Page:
In this op-ed, five students from Parkland, Florida — Victoria Mejia, 15, Sheryl “Oli” Acquaroli, 16, Daniella Ellison, 17, Logan Green, 16, and Ashley Hernandez, 16 — explain why they traveled to their state’s capitol to fight for gun reform following the Parkland shooting at Marjory Stoneman Douglas High School.
We write as devastated, scared, and angry students who just spent days in Tallahassee fighting for those who don’t have voices anymore. We write as students who have been seen screaming and crying for meaningful change across all media platforms for the last week.
We are writing this in honor of not only the 17 angels lost at Marjory Stoneman Douglas High School on February 14, but for all victims of gun violence across the country. We are students from schools across Broward County — Marjory Stoneman Douglas High School, South Broward High School, and St. Thomas Aquinas High School — who have seen the lives of our friends and families torn apart right before our eyes. As children who have witnessed this our entire lives, along with other tragedies that have occurred due to military-grade assault weapons and high-capacity magazines, we are thankful for your thoughts and prayers, but we need action. We need something to change. To put it simply, we have grown up in reactive school systems that have taught us how to hide from school shooters instead of eliminating the root of the problem: the guns they’ve been killing people with.
As children who were always told that we should be seen and not heard, we never thought we would be writing an opinion editorial for Teen Vogue. Granted, we also never thought we would have to do an adult’s job for them. Our generation has received the short end of the stick, with regard to how we are looked upon and respected. Now, although we seem to be recognized and acknowledged, we will not be silent ever again. We are the post-Columbine generation. We were told to play dead if a shooter storms our schools, or to stay quiet so they couldn’t hear you. We have seen countless mass shootings across our TV screens since we were learning how to walk.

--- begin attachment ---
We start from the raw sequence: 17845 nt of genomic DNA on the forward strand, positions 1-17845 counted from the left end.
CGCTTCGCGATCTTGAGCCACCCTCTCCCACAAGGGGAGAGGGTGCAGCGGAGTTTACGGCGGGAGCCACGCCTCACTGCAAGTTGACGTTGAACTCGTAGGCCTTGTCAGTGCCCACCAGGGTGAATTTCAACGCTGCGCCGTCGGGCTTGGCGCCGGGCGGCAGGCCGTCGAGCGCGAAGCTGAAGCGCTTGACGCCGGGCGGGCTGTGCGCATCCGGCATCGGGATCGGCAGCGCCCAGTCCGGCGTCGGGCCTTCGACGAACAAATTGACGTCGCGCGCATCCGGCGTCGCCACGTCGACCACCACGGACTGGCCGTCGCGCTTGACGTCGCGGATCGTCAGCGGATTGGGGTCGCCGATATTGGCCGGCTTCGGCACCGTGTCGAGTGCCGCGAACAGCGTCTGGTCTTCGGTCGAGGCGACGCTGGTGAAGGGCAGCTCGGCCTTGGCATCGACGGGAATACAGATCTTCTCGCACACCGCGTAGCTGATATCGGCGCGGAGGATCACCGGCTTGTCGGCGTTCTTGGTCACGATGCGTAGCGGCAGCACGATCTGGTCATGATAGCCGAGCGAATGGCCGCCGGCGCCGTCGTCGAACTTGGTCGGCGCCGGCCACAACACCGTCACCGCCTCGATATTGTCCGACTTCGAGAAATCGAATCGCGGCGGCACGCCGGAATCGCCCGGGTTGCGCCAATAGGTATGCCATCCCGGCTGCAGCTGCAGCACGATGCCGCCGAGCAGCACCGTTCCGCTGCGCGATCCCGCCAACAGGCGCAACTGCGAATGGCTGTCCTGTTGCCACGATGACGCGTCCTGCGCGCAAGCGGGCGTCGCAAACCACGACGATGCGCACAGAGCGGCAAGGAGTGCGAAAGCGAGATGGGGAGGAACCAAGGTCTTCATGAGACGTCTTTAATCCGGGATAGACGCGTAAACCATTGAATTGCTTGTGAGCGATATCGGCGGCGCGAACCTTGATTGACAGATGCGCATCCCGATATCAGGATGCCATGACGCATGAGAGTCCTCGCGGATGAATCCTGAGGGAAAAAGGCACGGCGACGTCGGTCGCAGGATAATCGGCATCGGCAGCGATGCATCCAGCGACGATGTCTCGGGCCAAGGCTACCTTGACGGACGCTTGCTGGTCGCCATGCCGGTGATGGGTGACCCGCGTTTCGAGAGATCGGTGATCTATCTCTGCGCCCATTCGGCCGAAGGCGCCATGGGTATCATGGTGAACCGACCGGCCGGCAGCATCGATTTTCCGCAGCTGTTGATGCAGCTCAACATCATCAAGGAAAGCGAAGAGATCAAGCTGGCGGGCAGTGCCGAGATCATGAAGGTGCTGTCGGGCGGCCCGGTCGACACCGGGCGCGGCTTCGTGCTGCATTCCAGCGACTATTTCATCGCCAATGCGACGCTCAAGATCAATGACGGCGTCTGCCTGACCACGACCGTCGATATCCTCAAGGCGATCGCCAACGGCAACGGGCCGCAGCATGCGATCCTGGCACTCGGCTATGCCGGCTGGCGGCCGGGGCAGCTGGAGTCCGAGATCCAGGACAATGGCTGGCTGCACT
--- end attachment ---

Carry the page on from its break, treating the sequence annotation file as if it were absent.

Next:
Now, the epidemic of gun-related mass murders across the country is being combated by a barrage of youth protests. Enough is enough. Policy change seems to be harder than ever, even against weapons of mass destruction that do not belong on our domestic home front. Frankly, we would be absolutely terrified to raise a kid in the state of our country now.
We support and recognize the Second Amendment but believe there is no need for a civilian to possess weapons and high-capacity magazines meant for war. There is absolutely no reason for any civilian to own an Armalite rifle (AR-15), a weapon designed to kill as efficiently as possible, along with other military-grade assault weapons. They make mass killings possible, and there is no need to have them available on the market.
Additionally, we believe in the necessity of a national gun registry or database, which is currently against the law. If critics of this movement want to compare guns to cars, we might as well register them like we do our vehicles and get rid of the Firearm Owners’ Protection Act of 1986, the federal law preventing this registry. Putting this into effect will streamline background checks and prevent guns from getting into the hands of people who shouldn’t have them.
Politicians claim that gun violence is a mental health issue, so if that is the case, those with documented mental health problems should also not be able to own a gun. Arming our schoolteachers is not a solution, either — teachers are here to educate us, not to be soldiers. We can’t even imagine how destructive it would be to have more guns circulating in the school system.
While in Tallahassee, we received overwhelming support from a number of legislators and adults, and we thank you all a thousand times over. The main thing we students want to see is meaningful change — not half-step measures designed to respond to political pressure. We want change in the way the gun-control process works and change in the amount of funding schools receive. To the politicians working against us: We promise that if you can’t undertake the necessary changes, you will be voted out and someone more supportive toward this battle — and our lives — will take your place.
Whether you are a Republican or a Democrat, please recognize that what we’re fighting for is a necessary change. Should you recognize that, welcome to our movement. Should you not, we’re wishing you nothing less than a wonderful retirement when you are voted out of office in the upcoming election. You may not be ones who keep your word, but we surely will keep ours.
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